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Returning to the workplace: How to handle requests for remote working
As we approach the end of another national lockdown, workers will soon be invited to return to the workplace. There are many reasons, such as a better work-life balance or reduced commuting time, that an employee might want to continue working from home even after workplaces reopen. Employers should therefore start preparing for an influx of requests for long-term, remote working and begin considering the issues they may face in handling such requests.
Who can request remote working?
- Be employed for at least 26 weeks,
- be legally classed as an employee, and
- have not made a previous flexible working request in the last 12 months.
Our key tips when handling requests for remote working
- Ensure requests are in writing. Requests, by law, must be considered within a three month period from first receipt unless you agree with the employee to extend this period.
- Meet with employees directly to discuss their requests. Try to avoid asking why they may want to work from home. This could lead to discrimination issues for you later down the line if their request is not accepted.
- Follow the procedure and timescales formalised in your remote working policy and ensure this document is up to date
- Consider all the options available for remote working. Compromising can help find a solution to remote working, that works for your business and the employee.
- Make sure the new terms and conditions of remote working for the employee are at your discretion as the employer. An example of such conditions can include compromising a reduced pay due to a reduction in travel expenses or on the basis that the employee is unable to carry out a certain job requirement at home.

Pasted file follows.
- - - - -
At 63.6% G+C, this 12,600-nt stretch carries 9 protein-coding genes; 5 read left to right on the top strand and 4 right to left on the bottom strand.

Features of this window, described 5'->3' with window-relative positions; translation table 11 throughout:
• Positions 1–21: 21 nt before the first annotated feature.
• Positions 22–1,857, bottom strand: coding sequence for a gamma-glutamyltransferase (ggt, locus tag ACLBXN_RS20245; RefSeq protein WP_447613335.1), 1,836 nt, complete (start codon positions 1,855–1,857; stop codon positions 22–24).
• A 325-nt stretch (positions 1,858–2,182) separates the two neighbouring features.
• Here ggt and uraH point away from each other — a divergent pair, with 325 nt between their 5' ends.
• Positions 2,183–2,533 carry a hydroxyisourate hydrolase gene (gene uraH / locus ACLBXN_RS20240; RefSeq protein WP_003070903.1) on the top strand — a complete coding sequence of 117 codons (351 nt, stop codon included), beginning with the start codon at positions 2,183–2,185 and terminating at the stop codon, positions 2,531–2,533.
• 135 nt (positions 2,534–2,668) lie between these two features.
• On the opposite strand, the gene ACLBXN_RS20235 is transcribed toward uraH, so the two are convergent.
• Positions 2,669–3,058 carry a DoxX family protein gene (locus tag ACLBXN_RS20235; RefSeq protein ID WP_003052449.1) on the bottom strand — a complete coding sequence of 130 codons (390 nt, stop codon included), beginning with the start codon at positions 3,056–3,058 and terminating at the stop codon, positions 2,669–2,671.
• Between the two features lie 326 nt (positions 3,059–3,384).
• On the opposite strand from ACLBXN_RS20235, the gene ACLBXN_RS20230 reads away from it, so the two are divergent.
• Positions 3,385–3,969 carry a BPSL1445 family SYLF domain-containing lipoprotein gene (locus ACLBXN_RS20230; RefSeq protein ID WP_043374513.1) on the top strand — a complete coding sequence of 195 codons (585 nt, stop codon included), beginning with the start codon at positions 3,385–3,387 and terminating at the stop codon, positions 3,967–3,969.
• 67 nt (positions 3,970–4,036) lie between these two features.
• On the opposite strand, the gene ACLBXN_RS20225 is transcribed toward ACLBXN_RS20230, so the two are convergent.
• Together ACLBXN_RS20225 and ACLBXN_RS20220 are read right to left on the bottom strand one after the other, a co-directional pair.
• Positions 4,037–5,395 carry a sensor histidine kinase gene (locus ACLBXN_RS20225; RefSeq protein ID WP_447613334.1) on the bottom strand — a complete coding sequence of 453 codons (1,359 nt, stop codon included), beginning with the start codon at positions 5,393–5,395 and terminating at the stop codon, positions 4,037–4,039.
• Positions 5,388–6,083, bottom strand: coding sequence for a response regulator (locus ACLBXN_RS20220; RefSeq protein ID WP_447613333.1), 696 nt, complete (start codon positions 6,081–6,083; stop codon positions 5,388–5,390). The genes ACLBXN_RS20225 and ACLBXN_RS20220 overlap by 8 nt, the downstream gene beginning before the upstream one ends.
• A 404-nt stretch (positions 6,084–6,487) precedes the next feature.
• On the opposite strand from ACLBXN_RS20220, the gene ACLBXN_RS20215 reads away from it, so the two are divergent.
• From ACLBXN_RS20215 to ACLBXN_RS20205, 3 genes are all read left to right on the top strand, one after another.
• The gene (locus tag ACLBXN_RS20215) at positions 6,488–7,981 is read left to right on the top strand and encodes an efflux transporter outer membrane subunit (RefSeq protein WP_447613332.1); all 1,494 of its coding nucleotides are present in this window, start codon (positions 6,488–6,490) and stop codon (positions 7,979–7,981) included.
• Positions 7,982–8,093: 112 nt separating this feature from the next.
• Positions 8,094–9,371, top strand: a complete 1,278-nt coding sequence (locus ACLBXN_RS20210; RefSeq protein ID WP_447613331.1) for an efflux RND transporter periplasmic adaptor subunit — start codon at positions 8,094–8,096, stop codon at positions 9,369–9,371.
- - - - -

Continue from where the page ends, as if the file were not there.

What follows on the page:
- Inform your employee of the decision made as soon as possible and formalise any changes of an employees working arrangements in writing before being accepted.
- Carefully consider the employee’s request. Take time to weigh up the benefits with the challenges that such change in working arrangements may create for your organisation or for the employee.
- If you reject a request for flexible or remote working, make sure the reason is of a legitimate business one to avoid any discrimination issues and discuss your reasoning with the employee directly. Valid reasons, by law, for rejecting such requests be found here.
- Treat all employees requests equally. For example, parents or carers should not be prioritised over any requests from other employees. This will help you avoid any claims of discrimination.
Handling requests for flexible working can be complex and there are a variety of important issues to consider. The most successful arrangements are those that are carefully considered with appropriate policies and procedures in place to support them. If you would like any further help or advice, we will be happy to help!
Useful guides and advice for remote working can also be found on the ACAS website. You can also contact the team at [email protected] if you have further questions.